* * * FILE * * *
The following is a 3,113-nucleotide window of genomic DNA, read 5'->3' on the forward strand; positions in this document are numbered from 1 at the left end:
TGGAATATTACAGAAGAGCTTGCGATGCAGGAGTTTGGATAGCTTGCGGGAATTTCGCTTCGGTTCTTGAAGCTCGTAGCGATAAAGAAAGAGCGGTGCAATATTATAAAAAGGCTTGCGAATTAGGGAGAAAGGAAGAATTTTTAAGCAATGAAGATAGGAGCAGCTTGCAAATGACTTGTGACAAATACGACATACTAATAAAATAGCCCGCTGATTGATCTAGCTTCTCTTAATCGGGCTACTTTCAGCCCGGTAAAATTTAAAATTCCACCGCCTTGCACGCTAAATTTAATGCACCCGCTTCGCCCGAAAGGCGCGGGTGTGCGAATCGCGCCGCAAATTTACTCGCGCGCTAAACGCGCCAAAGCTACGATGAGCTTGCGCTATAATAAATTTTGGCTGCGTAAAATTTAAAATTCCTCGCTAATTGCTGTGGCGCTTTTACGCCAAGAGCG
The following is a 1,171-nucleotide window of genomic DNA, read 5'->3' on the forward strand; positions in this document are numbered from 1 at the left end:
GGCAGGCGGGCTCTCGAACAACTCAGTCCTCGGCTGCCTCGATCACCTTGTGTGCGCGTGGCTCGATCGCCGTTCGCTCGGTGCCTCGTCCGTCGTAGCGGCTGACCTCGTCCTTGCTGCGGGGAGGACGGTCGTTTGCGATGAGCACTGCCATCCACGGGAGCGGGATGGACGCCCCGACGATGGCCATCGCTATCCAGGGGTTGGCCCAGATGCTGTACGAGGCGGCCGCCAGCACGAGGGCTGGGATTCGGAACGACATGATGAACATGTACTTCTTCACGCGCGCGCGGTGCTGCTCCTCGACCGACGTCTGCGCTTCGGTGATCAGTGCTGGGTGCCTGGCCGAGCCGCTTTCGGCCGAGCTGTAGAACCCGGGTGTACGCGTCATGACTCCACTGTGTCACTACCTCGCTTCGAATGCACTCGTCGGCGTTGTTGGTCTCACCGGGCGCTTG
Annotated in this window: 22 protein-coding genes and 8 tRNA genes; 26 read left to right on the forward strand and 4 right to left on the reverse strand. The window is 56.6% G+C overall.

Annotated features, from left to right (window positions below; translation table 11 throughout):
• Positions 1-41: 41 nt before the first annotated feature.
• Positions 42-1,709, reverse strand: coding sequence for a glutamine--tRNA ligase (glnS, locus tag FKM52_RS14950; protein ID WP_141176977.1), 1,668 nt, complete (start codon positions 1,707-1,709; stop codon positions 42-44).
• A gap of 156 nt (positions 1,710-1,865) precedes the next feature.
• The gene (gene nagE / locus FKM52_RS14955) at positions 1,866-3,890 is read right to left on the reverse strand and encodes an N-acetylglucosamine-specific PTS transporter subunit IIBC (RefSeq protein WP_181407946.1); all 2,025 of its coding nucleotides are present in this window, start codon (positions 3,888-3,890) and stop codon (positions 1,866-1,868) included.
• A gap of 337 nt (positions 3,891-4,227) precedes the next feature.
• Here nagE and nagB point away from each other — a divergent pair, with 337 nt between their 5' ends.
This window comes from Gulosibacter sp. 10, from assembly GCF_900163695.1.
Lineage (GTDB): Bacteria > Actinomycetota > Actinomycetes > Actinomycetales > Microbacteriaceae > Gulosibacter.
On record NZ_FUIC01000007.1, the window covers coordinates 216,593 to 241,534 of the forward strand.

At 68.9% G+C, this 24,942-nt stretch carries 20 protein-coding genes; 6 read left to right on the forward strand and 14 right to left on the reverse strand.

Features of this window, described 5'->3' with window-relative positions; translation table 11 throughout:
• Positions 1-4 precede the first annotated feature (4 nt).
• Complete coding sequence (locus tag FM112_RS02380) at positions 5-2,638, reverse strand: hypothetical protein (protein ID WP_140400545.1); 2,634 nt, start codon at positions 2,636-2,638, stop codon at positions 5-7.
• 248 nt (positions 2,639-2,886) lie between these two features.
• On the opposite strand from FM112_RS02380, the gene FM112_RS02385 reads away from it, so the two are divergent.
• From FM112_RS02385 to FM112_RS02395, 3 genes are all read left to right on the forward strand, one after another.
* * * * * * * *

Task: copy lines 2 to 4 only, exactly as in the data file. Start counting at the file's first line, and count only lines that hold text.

TGGAATATTACAGAAGAGCTTGCGATGCAGGAGTTTGGATAGCTTGCGGGAATTTCGCTTCGGTTCTTGAAGCTCGTAGCGATAAAGAAAGAGCGGTGCAATATTATAAAAAGGCTTGCGAATTAGGGAGAAAGGAAGAATTTTTAAGCAATGAAGATAGGAGCAGCTTGCAAATGACTTGTGACAAATACGACATACTAATAAAATAGCCCGCTGATTGATCTAGCTTCTCTTAATCGGGCTACTTTCAGCCCGGTAAAATTTAAAATTCCACCGCCTTGCACGCTAAATTTAATGCACCCGCTTCGCCCGAAAGGCGCGGGTGTGCGAATCGCGCCGCAAATTTACTCGCGCGCTAAACGCGCCAAAGCTACGATGAGCTTGCGCTATAATAAATTTTGGCTGCGTAAAATTTAAAATTCCTCGCTAATTGCTGTGGCGCTTTTACGCCAAGAGCG
The following is a 1,171-nucleotide window of genomic DNA, read 5'->3' on the forward strand; positions in this document are numbered from 1 at the left end:
GGCAGGCGGGCTCTCGAACAACTCAGTCCTCGGCTGCCTCGATCACCTTGTGTGCGCGTGGCTCGATCGCCGTTCGCTCGGTGCCTCGTCCGTCGTAGCGGCTGACCTCGTCCTTGCTGCGGGGAGGACGGTCGTTTGCGATGAGCACTGCCATCCACGGGAGCGGGATGGACGCCCCGACGATGGCCATCGCTATCCAGGGGTTGGCCCAGATGCTGTACGAGGCGGCCGCCAGCACGAGGGCTGGGATTCGGAACGACATGATGAACATGTACTTCTTCACGCGCGCGCGGTGCTGCTCCTCGACCGACGTCTGCGCTTCGGTGATCAGTGCTGGGTGCCTGGCCGAGCCGCTTTCGGCCGAGCTGTAGAACCCGGGTGTACGCGTCATGACTCCACTGTGTCACTACCTCGCTTCGAATGCACTCGTCGGCGTTGTTGGTCTCACCGGGCGCTTG